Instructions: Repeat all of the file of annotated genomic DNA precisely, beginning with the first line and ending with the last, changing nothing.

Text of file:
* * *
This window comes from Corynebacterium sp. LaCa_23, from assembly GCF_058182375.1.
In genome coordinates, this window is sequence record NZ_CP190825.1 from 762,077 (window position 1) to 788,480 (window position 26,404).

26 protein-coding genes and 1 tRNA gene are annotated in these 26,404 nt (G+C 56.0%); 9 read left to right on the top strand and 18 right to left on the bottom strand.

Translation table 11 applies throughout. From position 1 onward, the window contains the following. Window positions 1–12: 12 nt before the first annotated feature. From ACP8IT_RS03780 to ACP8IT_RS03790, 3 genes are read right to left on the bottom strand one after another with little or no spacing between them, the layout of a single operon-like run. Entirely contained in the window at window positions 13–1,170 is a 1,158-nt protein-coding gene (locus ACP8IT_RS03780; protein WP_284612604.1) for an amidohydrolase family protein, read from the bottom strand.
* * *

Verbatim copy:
This window comes from Corynebacterium sp. LaCa_23, from assembly GCF_058182375.1.
In genome coordinates, this window is sequence record NZ_CP190825.1 from 762,077 (window position 1) to 788,480 (window position 26,404).

26 protein-coding genes and 1 tRNA gene are annotated in these 26,404 nt (G+C 56.0%); 9 read left to right on the top strand and 18 right to left on the bottom strand.

Translation table 11 applies throughout. From position 1 onward, the window contains the following. Window positions 1–12: 12 nt before the first annotated feature. From ACP8IT_RS03780 to ACP8IT_RS03790, 3 genes are read right to left on the bottom strand one after another with little or no spacing between them, the layout of a single operon-like run. Entirely contained in the window at window positions 13–1,170 is a 1,158-nt protein-coding gene (locus ACP8IT_RS03780; protein WP_284612604.1) for an amidohydrolase family protein, read from the bottom strand.